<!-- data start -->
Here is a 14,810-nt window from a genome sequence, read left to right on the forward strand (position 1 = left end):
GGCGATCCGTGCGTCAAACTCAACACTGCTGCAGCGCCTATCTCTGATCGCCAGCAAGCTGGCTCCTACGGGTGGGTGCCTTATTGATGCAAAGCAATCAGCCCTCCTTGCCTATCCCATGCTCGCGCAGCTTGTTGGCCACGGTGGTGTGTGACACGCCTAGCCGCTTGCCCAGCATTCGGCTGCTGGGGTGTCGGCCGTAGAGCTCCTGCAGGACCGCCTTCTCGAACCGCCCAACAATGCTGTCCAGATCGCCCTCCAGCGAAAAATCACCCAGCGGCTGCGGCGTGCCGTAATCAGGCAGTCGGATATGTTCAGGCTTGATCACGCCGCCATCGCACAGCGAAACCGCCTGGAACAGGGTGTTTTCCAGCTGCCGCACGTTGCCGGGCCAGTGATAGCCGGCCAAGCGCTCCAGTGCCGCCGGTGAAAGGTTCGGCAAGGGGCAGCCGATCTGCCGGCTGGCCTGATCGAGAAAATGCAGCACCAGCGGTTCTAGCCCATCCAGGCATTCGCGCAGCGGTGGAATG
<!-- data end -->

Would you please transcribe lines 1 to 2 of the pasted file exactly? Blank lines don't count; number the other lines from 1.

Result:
Here is a 14,810-nt window from a genome sequence, read left to right on the forward strand (position 1 = left end):
GGCGATCCGTGCGTCAAACTCAACACTGCTGCAGCGCCTATCTCTGATCGCCAGCAAGCTGGCTCCTACGGGTGGGTGCCTTATTGATGCAAAGCAATCAGCCCTCCTTGCCTATCCCATGCTCGCGCAGCTTGTTGGCCACGGTGGTGTGTGACACGCCTAGCCGCTTGCCCAGCATTCGGCTGCTGGGGTGTCGGCCGTAGAGCTCCTGCAGGACCGCCTTCTCGAACCGCCCAACAATGCTGTCCAGATCGCCCTCCAGCGAAAAATCACCCAGCGGCTGCGGCGTGCCGTAATCAGGCAGTCGGATATGTTCAGGCTTGATCACGCCGCCATCGCACAGCGAAACCGCCTGGAACAGGGTGTTTTCCAGCTGCCGCACGTTGCCGGGCCAGTGATAGCCGGCCAAGCGCTCCAGTGCCGCCGGTGAAAGGTTCGGCAAGGGGCAGCCGATCTGCCGGCTGGCCTGATCGAGAAAATGCAGCACCAGCGGTTCTAGCCCATCCAGGCATTCGCGCAGCGGTGGAATG